DeAnna Price wins the Women's Hammer Throw at the IAAF World Athletics Championships Doha 2019 on Sept. 28, 2019 in Doha, Qatar.
DOHA, Qatar - There’s no question the women’s hammer throw is on the upswing in the United States as DeAnna Price won the gold medal Saturday night at the IAAF World Championships.
Price, the two-time national champion and American record holder, won the first medal for Team USA in the event for men or women on the world championships stage.
Price dominated the competition with three of the four best throws, including the winner of 77.54 meters on her third attempt.
Price, who won back-to-back NCAA titles at Southern Illinois University gave an Arnold Schwarzenegger-like muscle pose during the introductions, grinning broadly.
She earned the first hammer gold medal in a major competition for Team USA since Harold Connolly won the Olympic gold in in 1956 and Lance Deal won a silver in 1996.
Before every competition Price writes three questions and some tips on the inside of her left arm with a Sharpie.
“Today it was, ‘Relax my left arm, walk straight back and then keep my head back on entry,’” she said. “And then I write, ‘Who am I doing it for, why and what’s the purpose?’ I always say I ask those three questions and for me, that’s what keeps me going. The day that I can’t answer those three questions is the day that I retire from track and field.
The who is her husband. Price told Track & Field News that the purpose is to show “show that women are powerful, women are strong,” And her why is that she throws “for ‘we’ and not for ‘me.’”
Even though a Sharpie is a permanent marker, Price said the questions don’t stay on her arm long. “I sweat a lot,” she said, “so it kind of rubs off.”
But she had already taken the words to heart. Price delivered a first throw of 76.87 meters, which was farther than anyone else in the field has thrown this year. She raised her fist in the air. After all, Price, of St. Charles, Missouri, knew when she released it that it was good.
“But I knew they could come up behind me,” she said.
Joanna Fiodorow of Poland answered with a personal best of 76.35, which held on for second place, while Zheng Wang of China was third at 74.76.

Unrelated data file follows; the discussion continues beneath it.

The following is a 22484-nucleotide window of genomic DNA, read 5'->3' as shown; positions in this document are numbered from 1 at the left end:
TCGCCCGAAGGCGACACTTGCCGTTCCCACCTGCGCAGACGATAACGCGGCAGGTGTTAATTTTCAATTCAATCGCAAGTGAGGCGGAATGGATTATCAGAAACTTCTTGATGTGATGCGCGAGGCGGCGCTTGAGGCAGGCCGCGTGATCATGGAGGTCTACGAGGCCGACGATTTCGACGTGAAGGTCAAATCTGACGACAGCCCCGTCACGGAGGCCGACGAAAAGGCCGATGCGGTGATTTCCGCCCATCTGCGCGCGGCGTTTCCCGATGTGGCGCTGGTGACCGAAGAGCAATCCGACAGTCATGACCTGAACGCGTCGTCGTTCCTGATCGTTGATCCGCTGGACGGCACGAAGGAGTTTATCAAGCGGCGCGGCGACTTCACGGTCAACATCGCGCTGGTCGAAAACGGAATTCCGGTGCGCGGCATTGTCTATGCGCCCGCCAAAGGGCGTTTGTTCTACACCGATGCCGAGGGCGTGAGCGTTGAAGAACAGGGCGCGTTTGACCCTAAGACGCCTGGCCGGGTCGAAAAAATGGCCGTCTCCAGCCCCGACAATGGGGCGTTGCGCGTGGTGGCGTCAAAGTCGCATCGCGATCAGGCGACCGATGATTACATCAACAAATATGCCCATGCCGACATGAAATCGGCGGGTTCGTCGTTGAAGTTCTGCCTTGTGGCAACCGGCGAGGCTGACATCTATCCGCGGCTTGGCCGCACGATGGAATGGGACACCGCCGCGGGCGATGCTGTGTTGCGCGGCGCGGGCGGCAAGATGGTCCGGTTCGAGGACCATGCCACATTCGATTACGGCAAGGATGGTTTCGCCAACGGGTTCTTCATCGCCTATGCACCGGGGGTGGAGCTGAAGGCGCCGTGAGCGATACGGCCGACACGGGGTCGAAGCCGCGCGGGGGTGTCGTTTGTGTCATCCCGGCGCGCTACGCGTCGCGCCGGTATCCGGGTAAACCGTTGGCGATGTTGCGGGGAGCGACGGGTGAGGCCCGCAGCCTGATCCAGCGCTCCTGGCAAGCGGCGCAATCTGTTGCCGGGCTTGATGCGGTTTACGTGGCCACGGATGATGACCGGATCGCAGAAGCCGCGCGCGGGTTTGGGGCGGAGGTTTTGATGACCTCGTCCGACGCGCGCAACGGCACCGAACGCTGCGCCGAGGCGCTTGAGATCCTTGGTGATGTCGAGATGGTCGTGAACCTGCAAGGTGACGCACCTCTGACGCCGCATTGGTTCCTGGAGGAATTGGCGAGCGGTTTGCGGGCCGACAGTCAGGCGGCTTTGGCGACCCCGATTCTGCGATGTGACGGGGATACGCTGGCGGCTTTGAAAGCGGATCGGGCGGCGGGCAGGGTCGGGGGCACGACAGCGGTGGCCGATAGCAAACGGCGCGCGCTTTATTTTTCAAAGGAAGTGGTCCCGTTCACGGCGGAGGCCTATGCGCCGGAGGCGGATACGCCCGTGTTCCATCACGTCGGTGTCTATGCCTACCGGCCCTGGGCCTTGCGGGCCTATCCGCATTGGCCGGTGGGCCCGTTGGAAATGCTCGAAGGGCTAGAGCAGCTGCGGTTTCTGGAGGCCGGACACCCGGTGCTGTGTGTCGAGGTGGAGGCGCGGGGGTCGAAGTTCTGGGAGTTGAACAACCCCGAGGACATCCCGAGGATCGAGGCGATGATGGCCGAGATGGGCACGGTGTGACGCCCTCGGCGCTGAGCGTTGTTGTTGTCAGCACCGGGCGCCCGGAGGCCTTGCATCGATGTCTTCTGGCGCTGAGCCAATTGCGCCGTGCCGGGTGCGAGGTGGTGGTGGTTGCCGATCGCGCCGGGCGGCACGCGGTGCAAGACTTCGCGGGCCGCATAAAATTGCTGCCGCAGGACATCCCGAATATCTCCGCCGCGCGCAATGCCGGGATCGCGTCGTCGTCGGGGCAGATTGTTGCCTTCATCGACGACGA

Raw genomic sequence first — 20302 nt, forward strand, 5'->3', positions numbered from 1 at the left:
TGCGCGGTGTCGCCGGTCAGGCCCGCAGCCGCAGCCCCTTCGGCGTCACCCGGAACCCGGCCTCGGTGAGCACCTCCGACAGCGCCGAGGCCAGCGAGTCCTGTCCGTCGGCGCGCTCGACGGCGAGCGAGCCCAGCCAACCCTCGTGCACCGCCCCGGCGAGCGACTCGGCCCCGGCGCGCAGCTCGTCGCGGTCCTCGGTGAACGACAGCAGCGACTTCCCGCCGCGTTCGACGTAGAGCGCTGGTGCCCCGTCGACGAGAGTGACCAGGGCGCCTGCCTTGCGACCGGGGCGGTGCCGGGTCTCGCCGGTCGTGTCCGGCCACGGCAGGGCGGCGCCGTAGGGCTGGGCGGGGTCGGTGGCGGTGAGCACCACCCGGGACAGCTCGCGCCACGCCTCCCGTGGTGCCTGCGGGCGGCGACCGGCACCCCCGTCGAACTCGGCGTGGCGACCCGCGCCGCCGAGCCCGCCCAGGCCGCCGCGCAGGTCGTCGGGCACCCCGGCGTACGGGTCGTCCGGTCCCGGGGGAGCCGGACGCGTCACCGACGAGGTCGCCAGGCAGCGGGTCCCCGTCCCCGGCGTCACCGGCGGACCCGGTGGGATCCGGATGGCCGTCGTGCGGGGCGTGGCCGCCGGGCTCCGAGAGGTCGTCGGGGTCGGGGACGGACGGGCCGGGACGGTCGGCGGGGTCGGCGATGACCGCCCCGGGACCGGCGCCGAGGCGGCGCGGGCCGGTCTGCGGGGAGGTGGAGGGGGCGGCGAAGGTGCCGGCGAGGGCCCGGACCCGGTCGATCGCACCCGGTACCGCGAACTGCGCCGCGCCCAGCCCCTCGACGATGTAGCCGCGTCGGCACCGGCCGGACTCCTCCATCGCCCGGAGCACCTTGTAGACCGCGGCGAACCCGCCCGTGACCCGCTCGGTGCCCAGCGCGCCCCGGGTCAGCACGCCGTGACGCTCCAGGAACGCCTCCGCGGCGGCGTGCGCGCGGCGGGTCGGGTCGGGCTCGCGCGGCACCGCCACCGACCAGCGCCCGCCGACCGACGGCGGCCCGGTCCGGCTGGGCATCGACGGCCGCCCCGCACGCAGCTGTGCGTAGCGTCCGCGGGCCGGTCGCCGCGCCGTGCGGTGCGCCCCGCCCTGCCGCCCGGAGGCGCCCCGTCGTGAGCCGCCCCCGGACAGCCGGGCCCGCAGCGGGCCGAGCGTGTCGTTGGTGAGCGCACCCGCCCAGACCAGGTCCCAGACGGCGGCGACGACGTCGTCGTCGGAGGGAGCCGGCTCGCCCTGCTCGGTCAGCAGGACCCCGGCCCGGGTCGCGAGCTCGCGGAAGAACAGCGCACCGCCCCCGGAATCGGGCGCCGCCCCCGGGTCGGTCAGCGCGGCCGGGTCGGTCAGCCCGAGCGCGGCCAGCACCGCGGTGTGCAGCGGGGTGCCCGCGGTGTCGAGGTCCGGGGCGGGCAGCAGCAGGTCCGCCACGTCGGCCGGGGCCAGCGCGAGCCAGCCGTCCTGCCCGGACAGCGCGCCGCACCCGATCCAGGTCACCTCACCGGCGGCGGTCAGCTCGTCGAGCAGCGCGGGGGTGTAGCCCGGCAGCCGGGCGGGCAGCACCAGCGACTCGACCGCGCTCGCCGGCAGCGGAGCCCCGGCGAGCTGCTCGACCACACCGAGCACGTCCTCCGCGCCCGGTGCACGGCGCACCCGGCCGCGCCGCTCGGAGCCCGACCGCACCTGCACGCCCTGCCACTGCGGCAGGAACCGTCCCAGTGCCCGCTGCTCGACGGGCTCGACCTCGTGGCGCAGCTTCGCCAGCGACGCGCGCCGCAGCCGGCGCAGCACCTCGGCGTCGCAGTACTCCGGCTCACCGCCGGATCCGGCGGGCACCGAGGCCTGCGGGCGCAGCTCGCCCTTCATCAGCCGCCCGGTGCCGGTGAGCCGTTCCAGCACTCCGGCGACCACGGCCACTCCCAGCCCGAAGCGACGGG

After that first throw, Price said her husband, James Lambert, who is also her coach, told her, “Don’t stop. Keep going.”
“I went a little too hard on my second one,” Price said, “and then my third one, lined it up and smacked that 77. After that I got a little zapped, but it’s probably one of the best series I’ve had.”
On her sixth and final throw, Price already knew she had won, but still unleashed a 75.68-meter throw, which was better than every rival throw except one.
She fell to her knees crying, and then celebrated with an American flag, tears still in her eyes.
She didn’t know what was wrong with her. “I felt like I had a harness on,” Price said. “I couldn’t throw.”
She wondered if she had mononucleosis. Could she be pregnant?
“I was like, ‘It would be great, but at the same time, wrong time!’” Price said.
She finally got in touch with a chiropractor named Brian Murer who sorted her out.
“I give him so much credit because he got me back on track,” she said, “and I got a gold medal for the United States.”
Price, 26, came in as the world leader after setting the American record of 78.24 meters (256 feet, 8 inches) at the U.S. championships on her last throw. That made her the fourth-best performer in history. Brooke Andersen, who did not make the final in Doha, was second on the world list and Gwen Berry was third.
Unfortunately, Berry, the former national champion and former American record holder, had a frustrating outing Saturday. She failed to get the hammer out of the ring as all three of her attempts hit the net.
The hammer is a metal ball attached to a wire with a grip on the other end. In the women's event, the implement weighs 8.82 pounds (4 kilograms) and is 3 feet, 11 inches in length. The athlete spins several times before letting it fly.
Berry changed her technique after moving to work with new coaches.
“It’s really different, especially for a skilled event like hammer throw,” she said. “So I’ve just got to keep on working and obviously I don’t have it down pat yet.
“Imagine a glide shot putter going to a spin shot putter. That’s what I’m doing.”
After qualifying 10th for the final, Berry came into the competition with her lipstick more subdued than usual.
“One of my coaches told me, because yesterday I really didn’t compete well, it was just like, ‘Come different. Your makeup doesn’t need to be bold, your throwing does,’” Berry said.
“I still messed up.”
However, she was pleased that she finally made the the final after placing 14th at the Olympic Games Rio 2016 and again at the 2017 worlds.
“So this was my step forward, but my step back was probably not getting the mark that I know I could get,” Berry said.
Price made her first world championships team in 2015 and her first Olympic team in 2016, placing eighth.
Now she’s the favorite for the Olympic Games Tokyo 2020, although she may have to contend with Anita Wlodarczyk of Poland, the two-time Olympic and four-time world championships gold medalist who had knee surgery and was not entered in Doha.
Berry said Price’s win “shows that U.S. women’s hammer throwing is coming along… and that’ll give everybody confidence to keep pushing forward and to keep getting on the podium.”